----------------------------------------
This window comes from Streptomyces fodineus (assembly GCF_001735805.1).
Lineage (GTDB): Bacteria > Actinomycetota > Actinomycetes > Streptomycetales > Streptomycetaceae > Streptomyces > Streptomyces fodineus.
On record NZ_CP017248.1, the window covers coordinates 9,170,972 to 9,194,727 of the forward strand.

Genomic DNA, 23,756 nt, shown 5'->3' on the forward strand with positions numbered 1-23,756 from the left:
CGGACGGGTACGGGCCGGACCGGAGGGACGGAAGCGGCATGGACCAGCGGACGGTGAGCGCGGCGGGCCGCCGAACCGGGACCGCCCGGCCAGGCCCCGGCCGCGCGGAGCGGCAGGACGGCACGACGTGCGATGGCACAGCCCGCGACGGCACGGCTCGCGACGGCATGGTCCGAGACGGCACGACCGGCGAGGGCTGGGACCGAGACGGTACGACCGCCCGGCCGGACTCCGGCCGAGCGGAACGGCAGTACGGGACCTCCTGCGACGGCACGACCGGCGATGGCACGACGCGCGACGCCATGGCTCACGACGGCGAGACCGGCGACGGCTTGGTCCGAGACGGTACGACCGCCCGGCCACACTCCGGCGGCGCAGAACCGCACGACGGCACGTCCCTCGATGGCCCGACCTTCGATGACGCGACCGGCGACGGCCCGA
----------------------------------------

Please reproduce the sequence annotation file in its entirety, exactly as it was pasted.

This window comes from Streptomyces fodineus (assembly GCF_001735805.1).
Lineage (GTDB): Bacteria > Actinomycetota > Actinomycetes > Streptomycetales > Streptomycetaceae > Streptomyces > Streptomyces fodineus.
On record NZ_CP017248.1, the window covers coordinates 9,170,972 to 9,194,727 of the forward strand.

Genomic DNA, 23,756 nt, shown 5'->3' on the forward strand with positions numbered 1-23,756 from the left:
CGGACGGGTACGGGCCGGACCGGAGGGACGGAAGCGGCATGGACCAGCGGACGGTGAGCGCGGCGGGCCGCCGAACCGGGACCGCCCGGCCAGGCCCCGGCCGCGCGGAGCGGCAGGACGGCACGACGTGCGATGGCACAGCCCGCGACGGCACGGCTCGCGACGGCATGGTCCGAGACGGCACGACCGGCGAGGGCTGGGACCGAGACGGTACGACCGCCCGGCCGGACTCCGGCCGAGCGGAACGGCAGTACGGGACCTCCTGCGACGGCACGACCGGCGATGGCACGACGCGCGACGCCATGGCTCACGACGGCGAGACCGGCGACGGCTTGGTCCGAGACGGTACGACCGCCCGGCCACACTCCGGCGGCGCAGAACCGCACGACGGCACGTCCCTCGATGGCCCGACCTTCGATGACGCGACCGGCGACGGCCCGA